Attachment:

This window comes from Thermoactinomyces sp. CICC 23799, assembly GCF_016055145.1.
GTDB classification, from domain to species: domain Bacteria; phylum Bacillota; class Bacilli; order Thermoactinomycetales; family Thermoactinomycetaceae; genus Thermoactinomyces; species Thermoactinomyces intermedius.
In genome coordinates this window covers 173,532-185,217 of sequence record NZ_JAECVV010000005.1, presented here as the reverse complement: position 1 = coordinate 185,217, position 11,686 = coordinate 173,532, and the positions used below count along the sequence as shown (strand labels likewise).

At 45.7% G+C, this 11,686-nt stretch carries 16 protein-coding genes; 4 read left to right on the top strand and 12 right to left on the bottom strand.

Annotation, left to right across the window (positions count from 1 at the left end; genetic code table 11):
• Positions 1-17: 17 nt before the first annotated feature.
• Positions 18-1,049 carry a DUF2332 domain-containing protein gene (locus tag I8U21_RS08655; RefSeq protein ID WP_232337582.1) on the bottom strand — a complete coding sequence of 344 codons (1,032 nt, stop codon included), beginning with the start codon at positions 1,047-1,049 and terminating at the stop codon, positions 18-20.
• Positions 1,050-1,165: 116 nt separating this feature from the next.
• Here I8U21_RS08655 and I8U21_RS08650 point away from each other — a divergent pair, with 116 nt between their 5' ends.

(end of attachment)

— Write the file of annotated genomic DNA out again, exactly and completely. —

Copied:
This window comes from Thermoactinomyces sp. CICC 23799, assembly GCF_016055145.1.
GTDB classification, from domain to species: domain Bacteria; phylum Bacillota; class Bacilli; order Thermoactinomycetales; family Thermoactinomycetaceae; genus Thermoactinomyces; species Thermoactinomyces intermedius.
In genome coordinates this window covers 173,532-185,217 of sequence record NZ_JAECVV010000005.1, presented here as the reverse complement: position 1 = coordinate 185,217, position 11,686 = coordinate 173,532, and the positions used below count along the sequence as shown (strand labels likewise).

At 45.7% G+C, this 11,686-nt stretch carries 16 protein-coding genes; 4 read left to right on the top strand and 12 right to left on the bottom strand.

Annotation, left to right across the window (positions count from 1 at the left end; genetic code table 11):
• Positions 1-17: 17 nt before the first annotated feature.
• Positions 18-1,049 carry a DUF2332 domain-containing protein gene (locus tag I8U21_RS08655; RefSeq protein ID WP_232337582.1) on the bottom strand — a complete coding sequence of 344 codons (1,032 nt, stop codon included), beginning with the start codon at positions 1,047-1,049 and terminating at the stop codon, positions 18-20.
• Positions 1,050-1,165: 116 nt separating this feature from the next.
• Here I8U21_RS08655 and I8U21_RS08650 point away from each other — a divergent pair, with 116 nt between their 5' ends.